The hottest Morality Substack posts right now

And their main takeaways
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Astral Codex Ten β€’ 14522 implied HN points β€’ 28 Feb 24
  1. Some actions considered acceptable by many are questioned by those who identify as utilitarian or consequentialist, highlighting differing moral perspectives.
  2. Utilitarians may advocate for policies that involve sacrificing or compromising certain ethical norms for the greater good, whereas non-utilitarians may not view these actions in the same light.
  3. The perception of utilitarians being more willing to do harm for the greater good may stem from the discomfort with the idea of calculating morality and the juxtaposition of sacred values with utilitarian reasoning.
Striking 13 β€’ 2435 implied HN points β€’ 08 Mar 24
  1. The Lords are likely to pass the Rwanda bill soon due to Labour's lack of strong opposition.
  2. There is a strategic political dance happening over Rwanda that involves power dynamics and election strategies.
  3. It is crucial to draw a moral line and stand up against laws that are unjust and undermine fundamental principles of governance.
Becoming Noble β€’ 2950 implied HN points β€’ 27 Feb 24
  1. The battle for gun rights is viewed as a spiritual conflict where men should not outsource their security to external systems or organizations
  2. Teaching boys skills for protection and the importance of taking personal responsibility is crucial for their transition into manhood
  3. There is a call for individuals to embrace the idea of spiritual combat, taking responsibility for their own safety and facing the battle against their inner demons
Noahpinion β€’ 34118 implied HN points β€’ 18 Jun 23
  1. Rabbits make great pets because they are low maintenance and playful.
  2. Taking care of a pet rabbit can be a rewarding experience, creating a special bond.
  3. It is important to use our strength and power to protect and uplift those who are weaker, promoting a more equal and gentle world.
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Archedelia β€’ 1631 implied HN points β€’ 30 Jan 24
  1. The nobility in an aristocratic society upholds standards that tie them to the common good, unlike meritocrats.
  2. Meritocrats are individuals who rely on intelligence and hard work for their position, without a sense of duty to sustain culture.
  3. The bourgeoisie, as described by François Furet, is defined by wealth and lacks a specific tradition or place in the community.
ideassleepfuriously β€’ 1375 implied HN points β€’ 31 Jan 24
  1. Human inequality is a reality that cannot be denied - some are faster, smarter, or more talented than others.
  2. There are distinct but related conceptions of equality: empirical, metaphysical, moral, and political equality.
  3. Political equality, where individuals are treated equally under the law, is a pragmatic and fair form of equality to strive for.
Classical Wisdom β€’ 1041 implied HN points β€’ 02 Feb 24
  1. Aeneas was a significant figure in Roman mythology, known for being the founder of Rome and embodying Roman virtues.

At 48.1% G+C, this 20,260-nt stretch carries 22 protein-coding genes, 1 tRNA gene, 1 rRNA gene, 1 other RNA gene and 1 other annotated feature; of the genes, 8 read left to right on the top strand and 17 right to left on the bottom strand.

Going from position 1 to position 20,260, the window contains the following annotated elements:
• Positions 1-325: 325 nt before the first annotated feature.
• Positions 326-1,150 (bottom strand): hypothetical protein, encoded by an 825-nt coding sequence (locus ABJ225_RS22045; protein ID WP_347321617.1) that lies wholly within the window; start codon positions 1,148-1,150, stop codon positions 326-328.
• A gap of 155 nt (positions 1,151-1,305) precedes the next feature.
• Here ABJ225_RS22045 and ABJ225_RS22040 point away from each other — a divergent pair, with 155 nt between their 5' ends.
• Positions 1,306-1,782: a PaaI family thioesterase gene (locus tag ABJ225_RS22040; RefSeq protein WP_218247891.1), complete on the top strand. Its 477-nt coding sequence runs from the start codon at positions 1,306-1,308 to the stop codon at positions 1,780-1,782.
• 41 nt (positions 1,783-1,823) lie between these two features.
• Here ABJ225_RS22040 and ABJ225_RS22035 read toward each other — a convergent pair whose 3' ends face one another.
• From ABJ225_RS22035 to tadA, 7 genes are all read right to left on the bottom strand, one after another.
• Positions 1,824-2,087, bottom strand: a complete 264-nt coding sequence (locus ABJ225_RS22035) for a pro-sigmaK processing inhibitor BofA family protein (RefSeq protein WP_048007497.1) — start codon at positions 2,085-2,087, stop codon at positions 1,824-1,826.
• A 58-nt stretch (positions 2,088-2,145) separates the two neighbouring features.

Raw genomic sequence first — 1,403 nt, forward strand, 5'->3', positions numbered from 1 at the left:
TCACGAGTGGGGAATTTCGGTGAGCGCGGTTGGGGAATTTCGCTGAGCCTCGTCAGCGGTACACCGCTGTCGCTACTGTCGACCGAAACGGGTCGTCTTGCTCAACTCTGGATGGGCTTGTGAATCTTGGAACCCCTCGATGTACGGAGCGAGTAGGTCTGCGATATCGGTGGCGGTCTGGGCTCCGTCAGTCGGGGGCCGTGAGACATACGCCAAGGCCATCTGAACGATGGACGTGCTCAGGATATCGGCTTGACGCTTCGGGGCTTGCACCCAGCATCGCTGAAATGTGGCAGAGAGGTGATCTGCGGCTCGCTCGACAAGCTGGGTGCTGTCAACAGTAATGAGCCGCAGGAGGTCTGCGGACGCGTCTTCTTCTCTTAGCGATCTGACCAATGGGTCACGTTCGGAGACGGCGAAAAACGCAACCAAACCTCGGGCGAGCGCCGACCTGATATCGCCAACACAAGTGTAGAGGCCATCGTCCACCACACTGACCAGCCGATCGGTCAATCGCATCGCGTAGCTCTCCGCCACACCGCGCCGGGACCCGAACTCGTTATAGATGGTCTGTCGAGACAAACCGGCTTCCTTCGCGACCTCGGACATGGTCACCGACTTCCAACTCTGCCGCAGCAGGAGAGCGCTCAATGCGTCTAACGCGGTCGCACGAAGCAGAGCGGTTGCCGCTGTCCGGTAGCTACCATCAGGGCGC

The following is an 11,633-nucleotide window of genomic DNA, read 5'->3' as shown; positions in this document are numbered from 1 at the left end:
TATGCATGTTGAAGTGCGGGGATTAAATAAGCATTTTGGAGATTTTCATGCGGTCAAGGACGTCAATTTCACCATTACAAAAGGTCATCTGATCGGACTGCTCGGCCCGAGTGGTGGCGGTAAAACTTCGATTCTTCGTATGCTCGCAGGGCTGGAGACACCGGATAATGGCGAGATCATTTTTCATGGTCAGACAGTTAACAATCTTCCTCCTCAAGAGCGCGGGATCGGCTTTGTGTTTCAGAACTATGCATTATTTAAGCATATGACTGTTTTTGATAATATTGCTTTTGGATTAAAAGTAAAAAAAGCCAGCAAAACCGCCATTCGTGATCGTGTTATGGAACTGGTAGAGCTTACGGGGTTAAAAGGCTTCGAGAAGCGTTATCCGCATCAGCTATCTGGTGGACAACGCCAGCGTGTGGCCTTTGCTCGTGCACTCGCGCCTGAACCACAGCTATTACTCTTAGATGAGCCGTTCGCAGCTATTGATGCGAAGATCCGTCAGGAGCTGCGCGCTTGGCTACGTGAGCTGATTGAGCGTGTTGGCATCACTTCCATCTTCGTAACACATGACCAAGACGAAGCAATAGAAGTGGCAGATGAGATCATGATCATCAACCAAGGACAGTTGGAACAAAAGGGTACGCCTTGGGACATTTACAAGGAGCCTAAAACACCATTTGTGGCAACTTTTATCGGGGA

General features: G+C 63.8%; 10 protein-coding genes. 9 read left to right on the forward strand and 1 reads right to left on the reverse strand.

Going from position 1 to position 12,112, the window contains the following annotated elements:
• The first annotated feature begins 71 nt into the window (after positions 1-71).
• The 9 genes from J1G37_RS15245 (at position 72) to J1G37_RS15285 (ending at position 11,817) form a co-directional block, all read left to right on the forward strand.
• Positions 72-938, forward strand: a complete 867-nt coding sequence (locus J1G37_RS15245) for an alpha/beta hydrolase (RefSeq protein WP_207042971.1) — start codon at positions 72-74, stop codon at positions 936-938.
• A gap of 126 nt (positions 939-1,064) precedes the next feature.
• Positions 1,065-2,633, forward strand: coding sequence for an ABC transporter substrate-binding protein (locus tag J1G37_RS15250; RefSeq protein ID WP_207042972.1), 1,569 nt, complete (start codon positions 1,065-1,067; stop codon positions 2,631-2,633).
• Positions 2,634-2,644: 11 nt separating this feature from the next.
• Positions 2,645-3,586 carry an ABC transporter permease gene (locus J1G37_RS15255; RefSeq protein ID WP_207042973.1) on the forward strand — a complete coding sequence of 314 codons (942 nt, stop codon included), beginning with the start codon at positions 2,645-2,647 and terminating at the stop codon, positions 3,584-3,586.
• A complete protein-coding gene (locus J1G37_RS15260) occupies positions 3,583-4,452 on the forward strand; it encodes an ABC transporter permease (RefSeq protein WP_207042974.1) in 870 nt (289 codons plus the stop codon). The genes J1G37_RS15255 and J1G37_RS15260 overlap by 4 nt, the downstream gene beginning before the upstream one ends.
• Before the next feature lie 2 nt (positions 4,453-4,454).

2. Aeneas' story was immortalized in Virgil's epic poem, the Aeneid, which is considered one of the greatest works in Classical literature.
  3. The legend of Aeneas and his adventures was used to explain Rome's foundation, justify its empire, and promote Roman moral values.
Secretum Secretorum β€’ 808 implied HN points β€’ 03 Feb 24
  1. The idea of dangerous ideas includes those that can harm the world, pose threats, or are inherently dangerous in various aspects like technology, science, or philosophy.
  2. The concept of 'white balls' representing beneficial ideas and 'black balls' representing pernicious ideas explores human creativity and the potential risks and benefits of various thought processes.
  3. The post challenges readers to consider whether pursuing dangerous ideas, like founding a Journal of Dangerous Ideas, is a bold approach worth taking or if it leads to unnecessary risks.
ideassleepfuriously β€’ 628 implied HN points β€’ 24 Jan 24
  1. Morality is more than just virtue; it involves judgments of wrongness and desire for punishment.
  2. The explanation for morality may go beyond altruism and virtues, delving into darker aspects.
  3. Understanding moral judgments involves looking at nonconsequentialism, desire for punishment, impartiality, and presence of a victim.
Philosophy bear β€’ 180 implied HN points β€’ 05 Mar 24
  1. Many criticize Aella for her promiscuous sex life, but it's essential to understand differing views on sexuality and values.
  2. Aella challenges traditional norms by living authentically and making unconventional choices, aiming to achieve her own goals instead of following societal scripts.
  3. Aella's approach to sex involves exploring different facets of eroticism, like performatively de-eroticizing sex to intensify its significance and linking it with scientific exploration.
Archedelia β€’ 1533 implied HN points β€’ 12 Nov 23
  1. Machine gambling terminals are designed to create addiction through behavior design.
  2. Players are absorbed into pseudo-action at slot machines, seeking a sense of control and zone of efficacy.